25. Die schwarze Botin (The Black Messenger)
Brigitte Classen, Gabriele Goettle, Ginka Steinwachs, Elfriede Jelinek and many more
Berlin (West), DE, 1976-1987
Die schwarze Botin (the black messenger) was a militant, anarchafeminist magazine from the autonomous scene, which was published irregularly from 1976 to 1987, initially by Gabriele Goettle and Brigitte Classen, and printed by West Berlin’s Frauenbuchvertrieb. It shaped the feminist discourse of the time decisively and already positioned itself in the foreword of the first edition as a representative of a women’s movement, “where the sticky slime of female togetherness ends.”
An obituary for Ulrike Meinhof and a harsh critique of the at the same time, more market-oriented magazine Emma are in this issue next to criticism of the new literature on the inwardness of the new German women’s movement. Literary texts, literary criticism and political theory are the central genres and themes of the magazine. While the artist Sarah Schuhmann often contributed picture material, the later Literature Nobel Prize winner Elfriede Jelinek was head of the Viennese editorial team of the magazine for many years, which also included the Austrian and French women’s movements topics. Jelinek had her debut in the second edition of the magazine with a text called “The Assembly”, which illustrates the programmatic orientation of the magazine and shows which form of feminism it is created against: “Die Kritischen Tage der Frau in Berlin absolutely wanted to see the myth of the great creative mother connected with earthly and primitive hostility to intellectuals. The woman gives the child the body, the man gives the spirit. The mind is therefore bad.” At a symposium in 2012, 25 years after the last edition, it was stated: “A total of 33 numbers established a critical, satirical-feminist discourse that may be missing today.”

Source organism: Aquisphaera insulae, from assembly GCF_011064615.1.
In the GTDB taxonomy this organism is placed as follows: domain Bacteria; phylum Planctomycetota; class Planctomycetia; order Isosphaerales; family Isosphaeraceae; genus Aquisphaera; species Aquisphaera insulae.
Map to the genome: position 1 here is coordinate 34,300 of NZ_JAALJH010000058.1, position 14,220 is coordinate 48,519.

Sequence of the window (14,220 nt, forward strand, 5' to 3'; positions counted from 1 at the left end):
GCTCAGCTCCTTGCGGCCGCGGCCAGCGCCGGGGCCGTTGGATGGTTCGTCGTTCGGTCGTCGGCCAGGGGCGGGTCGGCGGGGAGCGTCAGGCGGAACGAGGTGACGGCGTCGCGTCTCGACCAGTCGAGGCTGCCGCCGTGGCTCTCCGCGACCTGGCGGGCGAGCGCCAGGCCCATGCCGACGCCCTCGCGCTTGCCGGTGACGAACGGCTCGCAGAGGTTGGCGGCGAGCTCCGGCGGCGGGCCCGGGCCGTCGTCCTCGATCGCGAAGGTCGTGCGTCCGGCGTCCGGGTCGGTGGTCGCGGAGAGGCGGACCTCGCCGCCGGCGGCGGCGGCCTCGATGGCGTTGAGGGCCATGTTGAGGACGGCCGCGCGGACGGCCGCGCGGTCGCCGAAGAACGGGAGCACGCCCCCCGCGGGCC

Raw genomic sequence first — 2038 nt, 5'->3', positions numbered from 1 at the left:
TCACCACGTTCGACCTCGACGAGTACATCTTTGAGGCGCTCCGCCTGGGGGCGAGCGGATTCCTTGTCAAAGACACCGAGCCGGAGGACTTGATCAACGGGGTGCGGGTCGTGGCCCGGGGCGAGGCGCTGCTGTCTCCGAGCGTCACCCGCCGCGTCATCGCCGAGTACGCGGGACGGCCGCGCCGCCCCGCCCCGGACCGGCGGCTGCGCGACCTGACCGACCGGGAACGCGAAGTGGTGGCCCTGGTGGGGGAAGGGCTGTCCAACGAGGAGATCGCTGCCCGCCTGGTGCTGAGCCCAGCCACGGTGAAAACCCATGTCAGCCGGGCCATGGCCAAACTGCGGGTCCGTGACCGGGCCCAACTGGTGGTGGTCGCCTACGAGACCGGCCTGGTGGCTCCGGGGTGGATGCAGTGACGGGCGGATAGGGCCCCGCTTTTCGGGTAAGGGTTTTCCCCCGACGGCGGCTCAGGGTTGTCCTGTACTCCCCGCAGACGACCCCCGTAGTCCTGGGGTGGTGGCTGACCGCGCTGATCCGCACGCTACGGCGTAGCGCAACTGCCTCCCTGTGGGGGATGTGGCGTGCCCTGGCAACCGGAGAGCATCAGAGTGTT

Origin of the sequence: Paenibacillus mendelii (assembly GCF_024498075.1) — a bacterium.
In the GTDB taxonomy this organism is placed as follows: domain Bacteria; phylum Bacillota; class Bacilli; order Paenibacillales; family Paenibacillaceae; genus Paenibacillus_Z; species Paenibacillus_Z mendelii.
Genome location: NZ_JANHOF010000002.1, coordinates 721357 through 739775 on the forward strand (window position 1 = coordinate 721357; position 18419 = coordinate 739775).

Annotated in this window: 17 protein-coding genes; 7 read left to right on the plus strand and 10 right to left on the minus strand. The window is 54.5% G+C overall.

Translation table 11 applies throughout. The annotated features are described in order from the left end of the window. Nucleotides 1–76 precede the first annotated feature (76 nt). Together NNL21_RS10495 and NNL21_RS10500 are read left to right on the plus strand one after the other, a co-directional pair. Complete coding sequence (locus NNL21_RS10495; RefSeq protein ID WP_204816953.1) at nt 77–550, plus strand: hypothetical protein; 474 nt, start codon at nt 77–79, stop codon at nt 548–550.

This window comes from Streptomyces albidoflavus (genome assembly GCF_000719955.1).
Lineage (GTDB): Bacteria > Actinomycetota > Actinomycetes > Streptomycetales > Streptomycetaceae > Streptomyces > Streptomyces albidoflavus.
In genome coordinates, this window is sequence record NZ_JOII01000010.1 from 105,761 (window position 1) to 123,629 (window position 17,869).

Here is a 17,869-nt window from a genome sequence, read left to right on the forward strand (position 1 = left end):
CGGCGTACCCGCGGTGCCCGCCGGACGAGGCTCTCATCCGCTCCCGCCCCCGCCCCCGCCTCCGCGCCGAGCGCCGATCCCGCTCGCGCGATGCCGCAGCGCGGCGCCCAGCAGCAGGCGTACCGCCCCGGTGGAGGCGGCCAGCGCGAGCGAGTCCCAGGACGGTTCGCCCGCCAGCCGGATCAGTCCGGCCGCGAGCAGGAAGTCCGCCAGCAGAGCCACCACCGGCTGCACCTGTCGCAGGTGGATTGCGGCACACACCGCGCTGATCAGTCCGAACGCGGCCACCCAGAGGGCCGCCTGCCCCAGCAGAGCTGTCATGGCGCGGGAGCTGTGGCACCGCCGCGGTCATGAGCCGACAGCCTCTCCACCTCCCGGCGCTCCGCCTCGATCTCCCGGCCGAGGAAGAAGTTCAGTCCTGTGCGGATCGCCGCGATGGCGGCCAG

26. Petronii Arbitri Satyricon
Gaius Petronius Arbiter
This book, whose title translates to “The book of satyr-like adventures,” was originally written in the late 1st century AD by the Roman courtier Gaius Petronius Arbiter. The work, one of the two most fully-preserved Roman novels, details the exploits of the narrator, Encolpius, and his slave and boyfriend Giton, a handsome youth. Full of orgies, political satire, scatological humor, supernatural tales, and drunkenness, the Satyricon has long been an influence on homosexual and other avant-garde subcultures in the modern era: in 1969, it was adapted into an omnisexual film by Federico Fellini. This printing from 1629 is the oldest existing work in the collection of the Schwules Museum.
27. “Animals Love Maneaters” (Advertising for the “Lion Pub” in San Francisco)
Richard Roesener aka Dale Hall
Pencil on Paper
San Francisco, USA, ca. 1970